Redistribution of uranium and thorium by soil/plant interaction in a recultivated mining area

Victor G. Mihucz, Zsolt Varga, Eniko Tatár, István Virág, René van Grieken, Zsuzsanna Koleszár, Gyula Záray

Research output: Contribution to journalArticle

10 Citations (Scopus)


During the recultivation of the uranium mining area of Ko{double acute}vágószo{double acute}lo{double acute}s (Hungary), the tailings were covered with clay and loess soil layers having a thickness of 30 cm and 100 cm, respectively. In the loess covering layer, acacia (Robinia pseudoacacia), poplars (Populus × albus, Populus × canescens), oak (Quercus pubescens), silver tree (Eleagnus angustifolia) were planted between 1996 and 2004. In order to establish the extent of the uranium and thorium transport from the sludge to the leaves by uptake and translocation processes through roots with a length higher than 1.3 m results in a remarkable redistribution of these pollutants, a gray poplar tree, growing spontaneously in the last uncovered tailing, being selected as reference tree. The U and Th concentrations in the leaves of the above-mentioned trees, in the covering layers as well as in the original sludge were determined by inductively coupled plasma sector field mass spectrometry (ICP-SF-MS). Generally, the Th concentration of the soils was about 4 times higher than that of uranium, while uranium concentration was about 10-130 times higher than that of thorium in the leaf samples and its concentration ranged from 28 to 1045 ng g- 1, the last value belonging to the poplar tree growing on the last uncovered tailing. In order to assume the mobility and bioavailability of uranium if the dry leaves fall down, the uranium species in the leaves of the poplar tree growing in the uncovered reservoir were determined applying ultrasound-assisted extraction with distilled water and ammonium acetate as well as high performance liquid chromatographic (HPLC)-ICP-SF-MS technique. About 20% of total uranium could be extracted in form of uranyl cations and a presumably negatively charged uranium compound. Estimations revealed that the annual increment of U in the soil surface layer due to the dead fallen leaves in case of the investigated gray poplar (Populus × canescens) is about 1.2%.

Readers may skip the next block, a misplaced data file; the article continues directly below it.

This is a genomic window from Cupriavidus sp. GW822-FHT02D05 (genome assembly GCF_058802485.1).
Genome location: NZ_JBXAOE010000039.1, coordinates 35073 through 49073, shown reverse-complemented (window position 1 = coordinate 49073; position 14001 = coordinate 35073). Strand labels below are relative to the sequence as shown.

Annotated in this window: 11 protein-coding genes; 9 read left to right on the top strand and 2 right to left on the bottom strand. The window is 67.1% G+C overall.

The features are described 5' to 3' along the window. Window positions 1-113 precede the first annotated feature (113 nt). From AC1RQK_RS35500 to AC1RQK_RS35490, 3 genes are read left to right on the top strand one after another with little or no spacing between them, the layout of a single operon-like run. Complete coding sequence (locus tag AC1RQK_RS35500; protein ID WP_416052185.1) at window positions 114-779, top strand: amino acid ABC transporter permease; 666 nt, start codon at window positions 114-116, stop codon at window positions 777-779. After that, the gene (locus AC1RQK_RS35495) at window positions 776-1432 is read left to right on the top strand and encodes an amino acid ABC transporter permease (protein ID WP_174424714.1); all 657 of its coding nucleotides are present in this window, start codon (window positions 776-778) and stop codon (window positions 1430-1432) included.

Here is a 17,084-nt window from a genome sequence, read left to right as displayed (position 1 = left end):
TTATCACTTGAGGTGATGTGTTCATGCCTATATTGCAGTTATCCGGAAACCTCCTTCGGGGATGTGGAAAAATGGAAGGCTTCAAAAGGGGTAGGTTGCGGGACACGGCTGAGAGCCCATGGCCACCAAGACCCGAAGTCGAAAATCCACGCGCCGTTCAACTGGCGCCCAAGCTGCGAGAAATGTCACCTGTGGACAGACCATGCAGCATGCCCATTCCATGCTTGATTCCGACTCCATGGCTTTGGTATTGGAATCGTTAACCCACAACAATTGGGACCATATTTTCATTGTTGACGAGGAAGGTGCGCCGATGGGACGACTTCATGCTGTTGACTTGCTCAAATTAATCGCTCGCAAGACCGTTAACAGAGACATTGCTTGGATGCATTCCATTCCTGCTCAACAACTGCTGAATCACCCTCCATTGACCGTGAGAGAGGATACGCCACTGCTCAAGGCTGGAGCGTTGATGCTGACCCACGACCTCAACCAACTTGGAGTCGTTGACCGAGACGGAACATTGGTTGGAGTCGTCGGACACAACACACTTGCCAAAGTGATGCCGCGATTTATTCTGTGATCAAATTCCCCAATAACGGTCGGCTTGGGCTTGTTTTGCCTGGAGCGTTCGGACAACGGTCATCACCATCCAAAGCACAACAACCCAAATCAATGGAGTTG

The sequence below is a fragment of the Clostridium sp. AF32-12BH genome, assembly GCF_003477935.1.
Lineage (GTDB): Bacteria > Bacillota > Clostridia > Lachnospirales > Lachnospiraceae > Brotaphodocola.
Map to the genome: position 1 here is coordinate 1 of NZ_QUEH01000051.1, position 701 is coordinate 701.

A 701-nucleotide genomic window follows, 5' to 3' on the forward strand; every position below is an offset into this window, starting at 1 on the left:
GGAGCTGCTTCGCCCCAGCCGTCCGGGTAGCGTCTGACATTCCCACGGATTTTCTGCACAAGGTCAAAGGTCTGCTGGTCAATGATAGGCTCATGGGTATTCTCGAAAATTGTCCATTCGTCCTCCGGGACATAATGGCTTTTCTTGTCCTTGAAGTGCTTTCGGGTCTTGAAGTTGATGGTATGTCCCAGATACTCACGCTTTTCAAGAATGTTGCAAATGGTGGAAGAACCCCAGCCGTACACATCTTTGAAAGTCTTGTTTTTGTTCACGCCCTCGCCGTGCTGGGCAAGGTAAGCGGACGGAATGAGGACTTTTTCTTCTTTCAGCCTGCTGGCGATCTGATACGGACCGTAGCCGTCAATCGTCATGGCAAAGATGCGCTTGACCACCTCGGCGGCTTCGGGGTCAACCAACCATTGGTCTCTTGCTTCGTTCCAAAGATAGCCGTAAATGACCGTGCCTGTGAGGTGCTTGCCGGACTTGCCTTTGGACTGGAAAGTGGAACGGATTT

Original languageEnglish
Pages (from-to)44-49
Number of pages6
JournalMicrochemical Journal
Issue number1
Publication statusPublished - Oct 1 2008


  • HPLC
  • ICP-MS
  • Mining
  • Soil
  • Tree
  • Uranium

ASJC Scopus subject areas

  • Analytical Chemistry
  • Spectroscopy

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